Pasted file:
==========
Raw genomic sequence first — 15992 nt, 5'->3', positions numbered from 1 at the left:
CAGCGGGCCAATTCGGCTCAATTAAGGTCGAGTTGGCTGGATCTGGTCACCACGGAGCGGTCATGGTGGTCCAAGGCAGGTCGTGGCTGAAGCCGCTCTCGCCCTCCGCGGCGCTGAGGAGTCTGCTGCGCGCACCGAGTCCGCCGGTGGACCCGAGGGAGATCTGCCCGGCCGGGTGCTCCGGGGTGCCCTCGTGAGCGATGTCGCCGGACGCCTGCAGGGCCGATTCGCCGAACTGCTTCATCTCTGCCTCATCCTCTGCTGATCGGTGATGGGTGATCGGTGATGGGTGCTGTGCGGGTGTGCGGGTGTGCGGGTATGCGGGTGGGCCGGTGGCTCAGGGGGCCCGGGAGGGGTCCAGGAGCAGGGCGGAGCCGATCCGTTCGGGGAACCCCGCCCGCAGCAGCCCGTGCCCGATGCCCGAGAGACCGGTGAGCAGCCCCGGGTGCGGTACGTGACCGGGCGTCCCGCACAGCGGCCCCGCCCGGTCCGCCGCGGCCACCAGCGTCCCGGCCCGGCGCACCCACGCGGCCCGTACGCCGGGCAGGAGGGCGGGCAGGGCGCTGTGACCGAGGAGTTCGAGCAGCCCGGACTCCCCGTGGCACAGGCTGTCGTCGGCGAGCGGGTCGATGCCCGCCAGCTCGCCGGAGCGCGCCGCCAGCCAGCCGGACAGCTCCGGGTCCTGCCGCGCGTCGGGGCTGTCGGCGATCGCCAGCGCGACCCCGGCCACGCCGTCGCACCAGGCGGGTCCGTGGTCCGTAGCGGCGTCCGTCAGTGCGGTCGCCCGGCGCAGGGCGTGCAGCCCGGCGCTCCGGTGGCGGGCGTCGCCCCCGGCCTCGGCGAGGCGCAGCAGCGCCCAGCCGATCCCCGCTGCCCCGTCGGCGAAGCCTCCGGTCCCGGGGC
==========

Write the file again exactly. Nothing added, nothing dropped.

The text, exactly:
Raw genomic sequence first — 15992 nt, 5'->3', positions numbered from 1 at the left:
CAGCGGGCCAATTCGGCTCAATTAAGGTCGAGTTGGCTGGATCTGGTCACCACGGAGCGGTCATGGTGGTCCAAGGCAGGTCGTGGCTGAAGCCGCTCTCGCCCTCCGCGGCGCTGAGGAGTCTGCTGCGCGCACCGAGTCCGCCGGTGGACCCGAGGGAGATCTGCCCGGCCGGGTGCTCCGGGGTGCCCTCGTGAGCGATGTCGCCGGACGCCTGCAGGGCCGATTCGCCGAACTGCTTCATCTCTGCCTCATCCTCTGCTGATCGGTGATGGGTGATCGGTGATGGGTGCTGTGCGGGTGTGCGGGTGTGCGGGTATGCGGGTGGGCCGGTGGCTCAGGGGGCCCGGGAGGGGTCCAGGAGCAGGGCGGAGCCGATCCGTTCGGGGAACCCCGCCCGCAGCAGCCCGTGCCCGATGCCCGAGAGACCGGTGAGCAGCCCCGGGTGCGGTACGTGACCGGGCGTCCCGCACAGCGGCCCCGCCCGGTCCGCCGCGGCCACCAGCGTCCCGGCCCGGCGCACCCACGCGGCCCGTACGCCGGGCAGGAGGGCGGGCAGGGCGCTGTGACCGAGGAGTTCGAGCAGCCCGGACTCCCCGTGGCACAGGCTGTCGTCGGCGAGCGGGTCGATGCCCGCCAGCTCGCCGGAGCGCGCCGCCAGCCAGCCGGACAGCTCCGGGTCCTGCCGCGCGTCGGGGCTGTCGGCGATCGCCAGCGCGACCCCGGCCACGCCGTCGCACCAGGCGGGTCCGTGGTCCGTAGCGGCGTCCGTCAGTGCGGTCGCCCGGCGCAGGGCGTGCAGCCCGGCGCTCCGGTGGCGGGCGTCGCCCCCGGCCTCGGCGAGGCGCAGCAGCGCCCAGCCGATCCCCGCTGCCCCGTCGGCGAAGCCTCCGGTCCCGGGGC